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Are Bus Owners Operating at Loss? :: Uganda Radionetwork

Are Bus Owners Operating at Loss?

Patrick Bongomin, the Manager of Makome Bus Services Ltd told URN that meant bus operators were not breaking even but rather incurring losses in the sector due to the stringent COVID-19 restrictions in which they are only allowed to carry half of their capacity.
04 Dec 2021 16:23
Several buses at Namayiba park departed late to the different routes after passengers declined to pay new fares levied on them. Photo by Dominic Ochola

Audio 2

A recent hike in passenger tickets by transport operators in Kampala has been attributed to the high costs of operation, the COVID-19 loading restrictions and the soaring fuel prices.

The explanation follows a decision of the Uganda Bus Owners Association – UBOA to increase the fares along major routes effective December 2. This was on the basis of a resolution made in their meeting held on November 22.

Patrick Bongomin, the Manager of Makome Bus Services Ltd told URN that meant bus operators were not breaking even but rather incurring losses in the sector due to the stringent COVID-19 restrictions in which they are only allowed to carry half of their capacity.

“Our 67 capacity bus now carries only 33 passengers, each of whom pays 40,000 Shillings or less. With the soaring fuel prices, we spend at least 1.2 million Shillings on fuel to cover a distance of 666 kilometres,” Bongomin said. He added that buses are serviced before they embark on each trip and they also have to pay journey allowances for the driver, conductor, turn-man and loaders for each trip.

At Larem Bus Safaris, an employee who preferred to remain anonymous for fear of being reprimanded by the bosses said that a bus is averagely serviced at a fee of 500,000 Shillings before a trip, and drivers are paid at least 100,000 Shillings in allowance for each trip. The conductor is paid 80,000 Shillings and the turn-man gets 30,000  Shillings, which implies that they require 610,000 Shillings for overhead costs on each trip.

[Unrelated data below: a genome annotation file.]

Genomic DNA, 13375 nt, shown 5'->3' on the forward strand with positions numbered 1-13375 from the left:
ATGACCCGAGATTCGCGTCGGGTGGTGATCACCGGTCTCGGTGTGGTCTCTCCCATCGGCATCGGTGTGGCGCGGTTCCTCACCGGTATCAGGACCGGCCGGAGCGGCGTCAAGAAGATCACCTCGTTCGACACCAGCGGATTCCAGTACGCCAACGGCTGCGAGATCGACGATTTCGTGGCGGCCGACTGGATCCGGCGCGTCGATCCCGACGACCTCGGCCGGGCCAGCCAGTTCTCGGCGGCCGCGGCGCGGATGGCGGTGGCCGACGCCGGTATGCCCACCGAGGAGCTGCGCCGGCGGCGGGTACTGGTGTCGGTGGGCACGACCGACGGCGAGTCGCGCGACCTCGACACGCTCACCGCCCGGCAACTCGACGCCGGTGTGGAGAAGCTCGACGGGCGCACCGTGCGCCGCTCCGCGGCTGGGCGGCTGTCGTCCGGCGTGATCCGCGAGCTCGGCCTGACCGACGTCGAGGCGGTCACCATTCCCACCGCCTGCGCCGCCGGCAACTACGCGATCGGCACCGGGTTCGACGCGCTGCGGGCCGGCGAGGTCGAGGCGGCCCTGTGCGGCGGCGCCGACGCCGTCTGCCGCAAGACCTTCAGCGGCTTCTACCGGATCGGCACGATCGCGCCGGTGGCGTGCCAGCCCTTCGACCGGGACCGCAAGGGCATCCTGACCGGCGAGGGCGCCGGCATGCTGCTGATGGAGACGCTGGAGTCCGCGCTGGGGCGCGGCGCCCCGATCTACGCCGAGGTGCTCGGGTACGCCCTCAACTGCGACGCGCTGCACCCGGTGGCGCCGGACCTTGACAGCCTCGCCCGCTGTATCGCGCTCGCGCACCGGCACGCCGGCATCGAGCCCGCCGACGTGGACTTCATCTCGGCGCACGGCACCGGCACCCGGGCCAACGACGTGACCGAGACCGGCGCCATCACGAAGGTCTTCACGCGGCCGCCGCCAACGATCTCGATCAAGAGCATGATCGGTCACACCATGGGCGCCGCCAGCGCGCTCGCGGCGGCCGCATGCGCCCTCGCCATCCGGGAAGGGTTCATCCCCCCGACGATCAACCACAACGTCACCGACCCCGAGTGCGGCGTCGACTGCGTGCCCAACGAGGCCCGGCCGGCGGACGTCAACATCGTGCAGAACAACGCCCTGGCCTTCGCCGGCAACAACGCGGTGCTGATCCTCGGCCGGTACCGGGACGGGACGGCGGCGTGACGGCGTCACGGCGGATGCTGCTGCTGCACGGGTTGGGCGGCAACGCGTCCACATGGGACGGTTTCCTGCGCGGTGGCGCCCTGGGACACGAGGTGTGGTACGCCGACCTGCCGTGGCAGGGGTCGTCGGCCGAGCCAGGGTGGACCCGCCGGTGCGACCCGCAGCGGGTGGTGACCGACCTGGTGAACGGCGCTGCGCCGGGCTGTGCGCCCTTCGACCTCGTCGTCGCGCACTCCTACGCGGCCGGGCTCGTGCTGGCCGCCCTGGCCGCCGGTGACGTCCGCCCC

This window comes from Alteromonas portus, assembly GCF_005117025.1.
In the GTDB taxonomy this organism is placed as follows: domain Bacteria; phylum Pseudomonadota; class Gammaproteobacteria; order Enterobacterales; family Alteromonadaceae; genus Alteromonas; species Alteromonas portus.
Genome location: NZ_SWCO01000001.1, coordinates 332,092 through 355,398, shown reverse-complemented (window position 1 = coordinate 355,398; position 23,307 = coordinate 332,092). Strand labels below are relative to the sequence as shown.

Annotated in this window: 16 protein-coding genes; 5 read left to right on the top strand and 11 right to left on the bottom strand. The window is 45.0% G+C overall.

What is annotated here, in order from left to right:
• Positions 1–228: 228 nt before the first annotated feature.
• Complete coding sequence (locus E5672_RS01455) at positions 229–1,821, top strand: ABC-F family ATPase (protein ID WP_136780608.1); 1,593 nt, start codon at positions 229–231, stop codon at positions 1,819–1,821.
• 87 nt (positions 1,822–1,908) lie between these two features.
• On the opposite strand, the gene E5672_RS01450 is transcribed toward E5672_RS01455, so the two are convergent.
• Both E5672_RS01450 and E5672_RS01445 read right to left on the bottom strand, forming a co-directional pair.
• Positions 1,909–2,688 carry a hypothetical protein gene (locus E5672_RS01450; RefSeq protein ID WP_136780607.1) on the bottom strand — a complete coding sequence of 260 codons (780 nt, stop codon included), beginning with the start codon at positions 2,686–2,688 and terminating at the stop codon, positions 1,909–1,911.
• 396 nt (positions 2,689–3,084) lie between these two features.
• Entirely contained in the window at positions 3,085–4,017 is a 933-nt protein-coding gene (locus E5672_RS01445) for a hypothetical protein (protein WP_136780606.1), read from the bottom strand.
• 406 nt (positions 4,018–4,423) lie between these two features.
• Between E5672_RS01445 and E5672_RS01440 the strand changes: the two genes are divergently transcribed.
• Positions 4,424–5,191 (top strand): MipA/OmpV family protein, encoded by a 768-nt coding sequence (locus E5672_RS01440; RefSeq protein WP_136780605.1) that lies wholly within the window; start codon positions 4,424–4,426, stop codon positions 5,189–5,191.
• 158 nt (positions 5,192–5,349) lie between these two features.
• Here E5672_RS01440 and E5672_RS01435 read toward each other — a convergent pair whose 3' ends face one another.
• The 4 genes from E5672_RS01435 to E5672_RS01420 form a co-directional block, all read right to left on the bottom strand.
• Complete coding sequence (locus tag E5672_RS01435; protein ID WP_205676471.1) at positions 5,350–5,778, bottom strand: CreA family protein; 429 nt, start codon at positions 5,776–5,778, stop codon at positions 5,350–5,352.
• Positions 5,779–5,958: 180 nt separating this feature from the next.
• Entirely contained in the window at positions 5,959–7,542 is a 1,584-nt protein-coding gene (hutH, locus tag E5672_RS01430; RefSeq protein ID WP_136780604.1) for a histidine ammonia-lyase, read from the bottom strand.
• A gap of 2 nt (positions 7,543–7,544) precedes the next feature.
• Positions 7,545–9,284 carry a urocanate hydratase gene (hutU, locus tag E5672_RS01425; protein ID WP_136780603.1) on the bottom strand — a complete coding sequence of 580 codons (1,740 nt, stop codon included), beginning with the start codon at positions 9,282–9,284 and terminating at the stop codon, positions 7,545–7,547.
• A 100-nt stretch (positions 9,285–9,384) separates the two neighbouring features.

Based on the estimates, the source said that a bus, with four staff aboard operating at half capacity from Kampala to Gulu, Kampala to Soroti and Kampala to Mbarara can collect at least 1. 3 million Shillings for each trip.

Caroline Apalat, an official with Gogolon Transporters Ltd, says that they also charge 40,000 Shillings in transport fares from Kampala to Soroti, a distance of 324 kilometres, nine kilometres shy of the distance from Kampala to Gulu but end in negatives. "With such high costs of operation, you may not believe we that incur losses and sometimes, the company is forced to withdraw money from the savings to cover some of the expenses just to keep the business active.

//Cue in; “At one point…

Cue out…to pay allowances.”//

Meanwhile, Rose Najjuuko, the administrator of Buscar East Africa Ltd, a transboundary bus service that plies Kampala to Malindi via Nairobi and Mombasa, a distance of 925 kilometres (724) miles disclosed that loss is real in the transport sector.

//Cue in; “Since they announced…

Cue out…increases the price.”//

However, the announcement about the hiked transport fares was on Thursday halted by Gen. Edward Katumba Wamala. The Minister said Uganda Bus Owners Association should first write to the Ministry to justify their rationale for the proposed increment in the bus tariffs.

According to Gen. Katumba Wamala, they will have to sit in a meeting next week on Monday with the bus owners to find an agreeable position on whether to give them a green light to increase passenger fares or not. Meanwhile, the bus operators warned of further hikes in the transport fares as the festive period draws closer, adding that that the influx of travellers around the festive will make high charges enviable.

In October, Uganda recorded unprecedented fuel price increment, due to a combination of factors ranging from the global impact of Covid-19 on the supply chain, the resurgence of the global demand and new tax regimes in East Africa.

Later in November, the government, through the Ministry of Energy, advised Ugandans to brace further spike in fuel prices in a liberalized market. The pump price for petrol currently stands between 4,020 to 4,700 shillings from the previous 4,190 per litre range.